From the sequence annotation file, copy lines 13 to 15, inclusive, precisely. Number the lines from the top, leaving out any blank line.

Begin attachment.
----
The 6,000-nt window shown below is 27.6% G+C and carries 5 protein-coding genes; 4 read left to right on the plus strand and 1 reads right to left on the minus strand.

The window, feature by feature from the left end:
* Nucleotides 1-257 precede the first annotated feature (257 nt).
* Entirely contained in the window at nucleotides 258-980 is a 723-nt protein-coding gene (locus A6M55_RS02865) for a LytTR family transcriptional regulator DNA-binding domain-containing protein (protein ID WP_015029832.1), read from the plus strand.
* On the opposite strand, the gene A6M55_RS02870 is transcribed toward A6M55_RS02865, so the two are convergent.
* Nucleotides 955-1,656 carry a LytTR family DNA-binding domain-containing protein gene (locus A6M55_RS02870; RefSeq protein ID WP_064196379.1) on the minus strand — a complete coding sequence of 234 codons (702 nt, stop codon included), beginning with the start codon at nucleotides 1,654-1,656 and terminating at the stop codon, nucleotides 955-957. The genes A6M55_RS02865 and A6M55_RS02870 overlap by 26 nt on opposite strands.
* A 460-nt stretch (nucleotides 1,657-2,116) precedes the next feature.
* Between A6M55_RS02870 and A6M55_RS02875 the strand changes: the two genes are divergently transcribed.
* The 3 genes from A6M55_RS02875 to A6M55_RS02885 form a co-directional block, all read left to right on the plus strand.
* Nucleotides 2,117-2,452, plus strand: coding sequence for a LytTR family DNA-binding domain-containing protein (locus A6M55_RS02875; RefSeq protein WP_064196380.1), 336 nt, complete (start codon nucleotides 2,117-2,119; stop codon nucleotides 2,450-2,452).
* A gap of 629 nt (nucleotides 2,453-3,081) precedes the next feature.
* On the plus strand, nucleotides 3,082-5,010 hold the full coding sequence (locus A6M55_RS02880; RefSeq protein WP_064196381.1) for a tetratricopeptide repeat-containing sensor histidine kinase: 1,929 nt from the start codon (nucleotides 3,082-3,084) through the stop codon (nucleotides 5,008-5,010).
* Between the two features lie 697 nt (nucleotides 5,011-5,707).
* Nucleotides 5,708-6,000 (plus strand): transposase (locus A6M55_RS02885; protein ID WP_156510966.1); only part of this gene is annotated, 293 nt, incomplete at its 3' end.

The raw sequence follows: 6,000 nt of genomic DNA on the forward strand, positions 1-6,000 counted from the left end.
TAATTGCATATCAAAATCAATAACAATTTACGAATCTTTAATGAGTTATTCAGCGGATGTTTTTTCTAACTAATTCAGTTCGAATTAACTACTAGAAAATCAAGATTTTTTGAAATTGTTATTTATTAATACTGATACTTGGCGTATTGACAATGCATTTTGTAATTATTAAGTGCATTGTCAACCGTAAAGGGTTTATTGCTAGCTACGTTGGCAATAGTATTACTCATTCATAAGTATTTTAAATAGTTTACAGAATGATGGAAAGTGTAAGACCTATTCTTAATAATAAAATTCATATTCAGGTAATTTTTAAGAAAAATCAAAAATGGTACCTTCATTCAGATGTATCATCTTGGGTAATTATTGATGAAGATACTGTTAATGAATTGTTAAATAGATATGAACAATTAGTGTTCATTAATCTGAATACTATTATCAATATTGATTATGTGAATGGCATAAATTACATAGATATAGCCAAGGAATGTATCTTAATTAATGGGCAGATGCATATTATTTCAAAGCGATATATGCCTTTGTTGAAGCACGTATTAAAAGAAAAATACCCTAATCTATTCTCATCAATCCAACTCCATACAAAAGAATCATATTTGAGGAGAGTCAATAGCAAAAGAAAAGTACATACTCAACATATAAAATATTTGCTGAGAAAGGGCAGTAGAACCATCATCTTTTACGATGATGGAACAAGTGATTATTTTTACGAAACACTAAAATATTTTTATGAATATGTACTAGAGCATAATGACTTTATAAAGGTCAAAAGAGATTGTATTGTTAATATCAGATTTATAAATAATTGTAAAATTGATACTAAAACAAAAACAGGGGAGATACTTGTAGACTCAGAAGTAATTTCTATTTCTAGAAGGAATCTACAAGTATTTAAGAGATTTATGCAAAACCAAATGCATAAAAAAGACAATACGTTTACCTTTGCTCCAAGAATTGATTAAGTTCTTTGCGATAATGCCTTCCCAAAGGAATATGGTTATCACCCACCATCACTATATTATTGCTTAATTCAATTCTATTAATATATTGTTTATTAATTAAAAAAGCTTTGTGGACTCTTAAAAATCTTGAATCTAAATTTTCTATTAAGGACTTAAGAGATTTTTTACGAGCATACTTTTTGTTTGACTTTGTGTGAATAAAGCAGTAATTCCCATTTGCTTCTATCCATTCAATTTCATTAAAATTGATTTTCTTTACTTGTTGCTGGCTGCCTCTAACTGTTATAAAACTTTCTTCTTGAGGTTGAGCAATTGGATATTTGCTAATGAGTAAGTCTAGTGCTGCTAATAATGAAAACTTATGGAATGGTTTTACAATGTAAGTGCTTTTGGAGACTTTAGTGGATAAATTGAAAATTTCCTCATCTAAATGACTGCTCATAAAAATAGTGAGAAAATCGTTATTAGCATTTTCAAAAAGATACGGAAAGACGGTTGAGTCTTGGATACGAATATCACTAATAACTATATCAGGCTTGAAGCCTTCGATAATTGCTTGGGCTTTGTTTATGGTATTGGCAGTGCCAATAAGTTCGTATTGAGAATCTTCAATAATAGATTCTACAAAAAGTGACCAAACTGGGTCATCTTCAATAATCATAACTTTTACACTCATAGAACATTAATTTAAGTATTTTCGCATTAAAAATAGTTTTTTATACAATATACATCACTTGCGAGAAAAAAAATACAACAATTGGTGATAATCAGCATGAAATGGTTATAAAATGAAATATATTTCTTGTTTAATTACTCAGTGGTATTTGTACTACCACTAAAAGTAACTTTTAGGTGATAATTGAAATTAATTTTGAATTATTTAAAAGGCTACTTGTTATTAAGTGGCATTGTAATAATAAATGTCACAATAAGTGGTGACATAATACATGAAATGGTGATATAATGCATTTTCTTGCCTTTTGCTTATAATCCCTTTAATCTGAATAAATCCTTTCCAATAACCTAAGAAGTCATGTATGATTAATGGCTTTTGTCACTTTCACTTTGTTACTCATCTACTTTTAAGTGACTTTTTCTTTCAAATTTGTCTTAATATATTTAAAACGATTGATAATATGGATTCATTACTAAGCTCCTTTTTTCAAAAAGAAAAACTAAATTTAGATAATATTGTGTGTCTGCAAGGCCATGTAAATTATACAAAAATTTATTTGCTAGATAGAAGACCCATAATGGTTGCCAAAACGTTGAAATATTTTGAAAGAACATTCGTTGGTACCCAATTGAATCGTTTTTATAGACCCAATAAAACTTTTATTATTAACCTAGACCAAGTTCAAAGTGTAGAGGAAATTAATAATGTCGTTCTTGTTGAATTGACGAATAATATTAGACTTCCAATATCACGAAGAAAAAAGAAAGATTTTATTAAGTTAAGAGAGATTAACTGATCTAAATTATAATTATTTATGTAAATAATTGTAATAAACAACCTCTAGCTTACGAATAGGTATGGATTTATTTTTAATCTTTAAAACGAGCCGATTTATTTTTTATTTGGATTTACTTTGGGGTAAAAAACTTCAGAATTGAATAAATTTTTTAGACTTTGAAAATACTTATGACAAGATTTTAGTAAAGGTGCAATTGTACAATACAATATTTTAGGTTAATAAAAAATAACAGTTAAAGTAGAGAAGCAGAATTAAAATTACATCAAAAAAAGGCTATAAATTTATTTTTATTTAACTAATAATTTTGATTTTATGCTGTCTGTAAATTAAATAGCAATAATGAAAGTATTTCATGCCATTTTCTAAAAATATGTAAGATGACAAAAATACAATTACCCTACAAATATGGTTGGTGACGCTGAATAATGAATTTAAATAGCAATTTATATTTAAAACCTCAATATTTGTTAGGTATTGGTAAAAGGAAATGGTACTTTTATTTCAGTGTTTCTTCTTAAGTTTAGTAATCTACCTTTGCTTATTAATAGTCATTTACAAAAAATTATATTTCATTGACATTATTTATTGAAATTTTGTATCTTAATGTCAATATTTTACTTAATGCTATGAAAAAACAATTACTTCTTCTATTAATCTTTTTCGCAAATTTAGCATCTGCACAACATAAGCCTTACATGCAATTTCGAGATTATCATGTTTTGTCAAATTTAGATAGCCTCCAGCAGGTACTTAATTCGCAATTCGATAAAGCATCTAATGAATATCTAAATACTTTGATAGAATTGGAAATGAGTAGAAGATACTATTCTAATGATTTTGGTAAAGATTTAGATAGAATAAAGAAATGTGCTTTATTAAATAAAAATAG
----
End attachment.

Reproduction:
* Between the two features lie 697 nt (nucleotides 5,011-5,707).
* Nucleotides 5,708-6,000 (plus strand): transposase (locus A6M55_RS02885; protein ID WP_156510966.1); only part of this gene is annotated, 293 nt, incomplete at its 3' end.

The raw sequence follows: 6,000 nt of genomic DNA on the forward strand, positions 1-6,000 counted from the left end.